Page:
The Government is making three design changes to the retentions regime arising out of the feedback from the review last year.
The reforms will be implemented through amendments to the Construction Contracts Act 2002 (CCA). The Bill is yet to be drafted, and we have not been given an indicative timeline for when the legislation will be progressed or when the new law will come into effect.
- A new offence will be created under which a failure to comply with retentions obligations will attract maximum penalties of $200,000 for firms and $50,000 for company directors.
- Clarification on where and how retentions payments are to be held to ensure that they are not co-mingled with other monies and drawn down as working capital.
- An obligation to issue regular “transparency reports” so that payees can be satisfied that the retentions holder is complying with the responsibilities imposed in the CCA. The onus is currently on the payee to request to see the documentation to ensure that appropriate arrangements are in place and that their rights are protected.
A necessary intervention and much needed
Chapman Tripp has written extensively about the retentions scheme since it was first mooted, often raising red flags around what we saw as design defects.
In 2014, when then Construction Minister Nick Smith decided against requiring that retention funds be put into a separate bank account or a lawyer’s trust fund because the compliance costs would be too high, we noted that “in the absence of this segregation, it is difficult to see how the retention monies can be identified among the other funds held in a contractor’s bank account, and how those funds are to be adequately protected if the contractor becomes insolvent”.
In 2017, when the scheme was about to come into effect, we noted the surprise decision “not to produce timely regulations” and said this would increase “the uncertainty around the new regime’s implementation”.
And in 2018 when the first dispute went to court, we said: “Either we await the accumulation of case law to inject some much needed clarity into this regime, which will be a slow and expensive process, or the Government appoints an expert panel to review it and recommend improvements”.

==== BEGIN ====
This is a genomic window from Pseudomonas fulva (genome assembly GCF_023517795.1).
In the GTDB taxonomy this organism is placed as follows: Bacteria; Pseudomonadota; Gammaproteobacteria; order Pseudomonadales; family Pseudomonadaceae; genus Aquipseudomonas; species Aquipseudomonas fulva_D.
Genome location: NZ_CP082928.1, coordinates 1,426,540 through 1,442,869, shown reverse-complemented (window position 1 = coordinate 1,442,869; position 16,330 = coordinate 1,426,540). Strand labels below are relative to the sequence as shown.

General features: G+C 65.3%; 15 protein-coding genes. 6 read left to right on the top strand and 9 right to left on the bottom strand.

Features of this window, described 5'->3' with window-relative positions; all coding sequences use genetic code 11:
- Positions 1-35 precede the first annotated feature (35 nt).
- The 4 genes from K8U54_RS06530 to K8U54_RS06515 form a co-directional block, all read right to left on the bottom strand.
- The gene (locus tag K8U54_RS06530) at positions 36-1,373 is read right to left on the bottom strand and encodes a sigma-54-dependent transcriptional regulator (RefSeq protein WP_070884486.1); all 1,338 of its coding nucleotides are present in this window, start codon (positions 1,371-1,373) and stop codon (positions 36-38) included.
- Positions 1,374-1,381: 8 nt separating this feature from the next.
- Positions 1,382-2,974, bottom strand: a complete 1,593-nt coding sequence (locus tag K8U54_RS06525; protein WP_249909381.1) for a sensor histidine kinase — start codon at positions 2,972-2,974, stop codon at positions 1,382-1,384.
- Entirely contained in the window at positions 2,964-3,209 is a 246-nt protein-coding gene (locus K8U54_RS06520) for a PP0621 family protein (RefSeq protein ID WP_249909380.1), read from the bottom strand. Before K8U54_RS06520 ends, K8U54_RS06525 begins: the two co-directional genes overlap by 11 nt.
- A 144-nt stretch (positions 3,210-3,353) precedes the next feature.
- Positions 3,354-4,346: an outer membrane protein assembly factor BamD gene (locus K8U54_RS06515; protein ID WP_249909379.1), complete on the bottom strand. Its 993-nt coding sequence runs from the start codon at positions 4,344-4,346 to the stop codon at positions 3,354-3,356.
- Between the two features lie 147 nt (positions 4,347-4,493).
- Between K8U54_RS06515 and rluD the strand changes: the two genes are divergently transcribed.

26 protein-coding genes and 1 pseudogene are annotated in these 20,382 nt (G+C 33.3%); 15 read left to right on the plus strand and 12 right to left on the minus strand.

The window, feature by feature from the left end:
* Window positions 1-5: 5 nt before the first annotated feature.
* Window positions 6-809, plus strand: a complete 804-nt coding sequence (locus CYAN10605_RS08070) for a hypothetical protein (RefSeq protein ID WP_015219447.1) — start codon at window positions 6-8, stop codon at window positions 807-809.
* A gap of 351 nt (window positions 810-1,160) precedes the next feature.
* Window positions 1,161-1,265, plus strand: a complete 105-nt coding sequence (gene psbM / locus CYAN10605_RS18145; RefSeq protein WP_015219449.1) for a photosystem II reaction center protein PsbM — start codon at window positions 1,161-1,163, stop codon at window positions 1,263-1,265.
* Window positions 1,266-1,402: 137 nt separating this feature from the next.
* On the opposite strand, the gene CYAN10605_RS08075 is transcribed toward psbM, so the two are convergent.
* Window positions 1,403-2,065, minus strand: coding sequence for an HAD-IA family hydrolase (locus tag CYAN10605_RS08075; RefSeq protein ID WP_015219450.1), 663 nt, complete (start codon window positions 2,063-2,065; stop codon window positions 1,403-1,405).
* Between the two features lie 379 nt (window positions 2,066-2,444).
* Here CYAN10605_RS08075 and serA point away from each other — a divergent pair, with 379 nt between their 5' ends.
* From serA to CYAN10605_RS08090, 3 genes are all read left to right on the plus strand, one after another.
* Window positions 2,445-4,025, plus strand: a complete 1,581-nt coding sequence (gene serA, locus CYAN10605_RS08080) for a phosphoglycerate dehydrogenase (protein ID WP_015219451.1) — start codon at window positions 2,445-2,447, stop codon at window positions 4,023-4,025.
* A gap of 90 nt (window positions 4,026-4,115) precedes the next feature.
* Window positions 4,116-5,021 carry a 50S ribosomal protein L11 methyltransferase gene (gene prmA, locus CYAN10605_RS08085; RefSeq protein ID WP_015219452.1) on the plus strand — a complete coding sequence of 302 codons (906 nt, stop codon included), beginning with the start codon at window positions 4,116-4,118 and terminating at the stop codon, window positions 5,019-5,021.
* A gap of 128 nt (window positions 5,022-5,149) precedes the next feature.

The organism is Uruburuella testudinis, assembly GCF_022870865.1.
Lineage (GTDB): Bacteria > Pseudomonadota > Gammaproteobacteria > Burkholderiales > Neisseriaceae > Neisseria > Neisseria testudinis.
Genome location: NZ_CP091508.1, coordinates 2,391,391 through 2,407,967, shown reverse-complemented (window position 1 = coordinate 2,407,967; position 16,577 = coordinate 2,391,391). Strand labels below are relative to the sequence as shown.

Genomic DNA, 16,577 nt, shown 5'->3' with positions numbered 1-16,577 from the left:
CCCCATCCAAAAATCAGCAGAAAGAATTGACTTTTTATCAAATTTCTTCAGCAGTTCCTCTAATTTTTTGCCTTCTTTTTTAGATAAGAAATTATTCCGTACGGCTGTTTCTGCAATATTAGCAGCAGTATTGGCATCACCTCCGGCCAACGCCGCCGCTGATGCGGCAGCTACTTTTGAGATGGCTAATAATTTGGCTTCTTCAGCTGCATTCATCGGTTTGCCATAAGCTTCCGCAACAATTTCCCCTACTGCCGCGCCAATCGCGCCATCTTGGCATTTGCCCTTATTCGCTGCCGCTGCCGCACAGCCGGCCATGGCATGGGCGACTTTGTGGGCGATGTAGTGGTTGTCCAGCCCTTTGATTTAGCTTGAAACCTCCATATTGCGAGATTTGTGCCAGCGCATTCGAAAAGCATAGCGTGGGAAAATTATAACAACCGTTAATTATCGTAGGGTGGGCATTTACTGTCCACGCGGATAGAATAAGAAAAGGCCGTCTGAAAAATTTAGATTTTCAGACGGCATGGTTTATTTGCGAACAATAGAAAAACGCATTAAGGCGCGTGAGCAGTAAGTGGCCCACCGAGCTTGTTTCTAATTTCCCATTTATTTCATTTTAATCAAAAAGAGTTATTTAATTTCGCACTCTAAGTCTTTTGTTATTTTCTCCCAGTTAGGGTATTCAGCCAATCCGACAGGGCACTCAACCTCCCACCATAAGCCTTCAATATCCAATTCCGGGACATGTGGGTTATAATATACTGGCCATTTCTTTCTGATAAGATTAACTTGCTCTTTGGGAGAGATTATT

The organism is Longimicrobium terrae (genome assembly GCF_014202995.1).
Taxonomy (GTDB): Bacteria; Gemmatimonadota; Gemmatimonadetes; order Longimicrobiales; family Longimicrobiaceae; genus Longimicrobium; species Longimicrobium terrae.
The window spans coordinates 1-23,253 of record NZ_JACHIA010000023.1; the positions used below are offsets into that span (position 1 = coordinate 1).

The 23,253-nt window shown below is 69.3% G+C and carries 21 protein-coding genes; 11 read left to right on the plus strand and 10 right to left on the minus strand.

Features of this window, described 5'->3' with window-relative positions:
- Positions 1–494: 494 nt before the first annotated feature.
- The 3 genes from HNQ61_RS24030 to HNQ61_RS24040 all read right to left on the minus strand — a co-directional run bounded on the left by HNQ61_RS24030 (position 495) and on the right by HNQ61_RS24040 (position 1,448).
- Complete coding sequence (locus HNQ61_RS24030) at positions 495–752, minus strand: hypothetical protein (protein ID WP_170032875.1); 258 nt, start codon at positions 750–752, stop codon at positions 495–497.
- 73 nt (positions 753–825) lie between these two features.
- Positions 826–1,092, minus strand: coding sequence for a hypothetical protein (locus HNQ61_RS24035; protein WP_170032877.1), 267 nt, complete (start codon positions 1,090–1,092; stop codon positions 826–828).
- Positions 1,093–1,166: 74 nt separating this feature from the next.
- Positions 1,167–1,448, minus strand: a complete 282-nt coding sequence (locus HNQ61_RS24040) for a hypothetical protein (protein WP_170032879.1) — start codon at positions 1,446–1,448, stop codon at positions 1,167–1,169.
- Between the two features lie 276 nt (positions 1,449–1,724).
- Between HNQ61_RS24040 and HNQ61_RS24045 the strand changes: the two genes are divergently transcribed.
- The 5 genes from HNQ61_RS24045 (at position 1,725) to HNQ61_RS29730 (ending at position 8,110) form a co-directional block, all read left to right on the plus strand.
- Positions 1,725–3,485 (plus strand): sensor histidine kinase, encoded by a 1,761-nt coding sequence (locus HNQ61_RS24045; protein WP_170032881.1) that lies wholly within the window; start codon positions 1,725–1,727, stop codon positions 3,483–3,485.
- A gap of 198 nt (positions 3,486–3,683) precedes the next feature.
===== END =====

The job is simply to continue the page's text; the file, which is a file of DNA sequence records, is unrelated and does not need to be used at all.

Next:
We are pleased this has now happened and that the Government is following through with remedial action.
The information below provides our detailed analysis of what is proposed, and identifies some of the items still on the “to do” list.
Issue: Retention money does not need to be paid into a separate trust account and may be commingled with other moneys.
Proposed solution: New rules over how retention money must be held so that it cannot be commingled with, or used as, working capital.
Our comment: It is hoped the finer details of this change will strike a better balance between regulating retention money against misuse and the cost of compliance.
Issue: Payees have difficulty tracing and identifying the money owed to them. The onus is also on them to request confirmation that their retention money is being held on trust and that appropriate accounting records are being kept.
Proposed solution: Payers must issue transparency reports to payees stating how much retention money is being held and where such retention money is being held.
Our comment: We expect this change will be welcomed by payees, especially as the review found that payees were reluctant to assert their right to request documentation as they didn’t want to damage their relationship with the client (contractor or principal as the case may be).
Issue: Lack of any enforcement mechanisms or sanctions.
Proposed solution: A new offence has been created with maximum fines of $50,000 for company directors and $200,000 for firms.
Our comment: If the experience of the Health and Safety at Work Act is replicated here, we expect the new penalties will encourage greater compliance. The greater liability may also lead to a wider adoption in the market of alternative price structuring and bonding to avoid the withholding of retentions.
As always, much will depend on how the policy detail is refined and how the legislation is drafted. We also don’t know whether the Government will run two rounds of consultation – the first on an exposure draft bill and the second on the Bill proper when it goes to select committee. We will continue to track developments closely, and will be happy to assist with any submissions.